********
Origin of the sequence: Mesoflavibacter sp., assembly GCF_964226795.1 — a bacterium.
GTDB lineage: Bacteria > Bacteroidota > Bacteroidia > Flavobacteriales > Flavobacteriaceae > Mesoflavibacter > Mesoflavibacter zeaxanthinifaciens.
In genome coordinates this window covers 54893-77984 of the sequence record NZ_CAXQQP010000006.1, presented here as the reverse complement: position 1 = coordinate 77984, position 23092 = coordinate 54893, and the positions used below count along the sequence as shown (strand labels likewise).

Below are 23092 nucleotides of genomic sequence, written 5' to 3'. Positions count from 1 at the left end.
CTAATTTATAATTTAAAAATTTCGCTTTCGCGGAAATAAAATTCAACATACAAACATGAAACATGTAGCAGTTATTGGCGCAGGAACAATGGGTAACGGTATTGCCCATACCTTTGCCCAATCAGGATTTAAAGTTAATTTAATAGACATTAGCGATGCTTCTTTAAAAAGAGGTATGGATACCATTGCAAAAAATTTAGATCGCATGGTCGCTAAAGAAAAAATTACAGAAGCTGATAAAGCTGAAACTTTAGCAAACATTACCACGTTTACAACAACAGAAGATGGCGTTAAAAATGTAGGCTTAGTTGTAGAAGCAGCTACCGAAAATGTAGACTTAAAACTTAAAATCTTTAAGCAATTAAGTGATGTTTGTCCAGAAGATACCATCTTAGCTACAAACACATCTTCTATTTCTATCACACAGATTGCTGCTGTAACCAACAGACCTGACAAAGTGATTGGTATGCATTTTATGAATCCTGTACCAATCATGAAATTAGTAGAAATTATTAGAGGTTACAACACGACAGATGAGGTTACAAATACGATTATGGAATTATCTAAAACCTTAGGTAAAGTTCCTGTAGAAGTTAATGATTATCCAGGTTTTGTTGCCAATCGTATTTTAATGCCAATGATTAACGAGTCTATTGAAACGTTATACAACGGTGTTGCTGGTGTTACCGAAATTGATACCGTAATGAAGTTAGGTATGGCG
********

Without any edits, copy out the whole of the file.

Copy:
Origin of the sequence: Mesoflavibacter sp., assembly GCF_964226795.1 — a bacterium.
GTDB lineage: Bacteria > Bacteroidota > Bacteroidia > Flavobacteriales > Flavobacteriaceae > Mesoflavibacter > Mesoflavibacter zeaxanthinifaciens.
In genome coordinates this window covers 54893-77984 of the sequence record NZ_CAXQQP010000006.1, presented here as the reverse complement: position 1 = coordinate 77984, position 23092 = coordinate 54893, and the positions used below count along the sequence as shown (strand labels likewise).

Below are 23092 nucleotides of genomic sequence, written 5' to 3'. Positions count from 1 at the left end.
CTAATTTATAATTTAAAAATTTCGCTTTCGCGGAAATAAAATTCAACATACAAACATGAAACATGTAGCAGTTATTGGCGCAGGAACAATGGGTAACGGTATTGCCCATACCTTTGCCCAATCAGGATTTAAAGTTAATTTAATAGACATTAGCGATGCTTCTTTAAAAAGAGGTATGGATACCATTGCAAAAAATTTAGATCGCATGGTCGCTAAAGAAAAAATTACAGAAGCTGATAAAGCTGAAACTTTAGCAAACATTACCACGTTTACAACAACAGAAGATGGCGTTAAAAATGTAGGCTTAGTTGTAGAAGCAGCTACCGAAAATGTAGACTTAAAACTTAAAATCTTTAAGCAATTAAGTGATGTTTGTCCAGAAGATACCATCTTAGCTACAAACACATCTTCTATTTCTATCACACAGATTGCTGCTGTAACCAACAGACCTGACAAAGTGATTGGTATGCATTTTATGAATCCTGTACCAATCATGAAATTAGTAGAAATTATTAGAGGTTACAACACGACAGATGAGGTTACAAATACGATTATGGAATTATCTAAAACCTTAGGTAAAGTTCCTGTAGAAGTTAATGATTATCCAGGTTTTGTTGCCAATCGTATTTTAATGCCAATGATTAACGAGTCTATTGAAACGTTATACAACGGTGTTGCTGGTGTTACCGAAATTGATACCGTAATGAAGTTAGGTATGGCG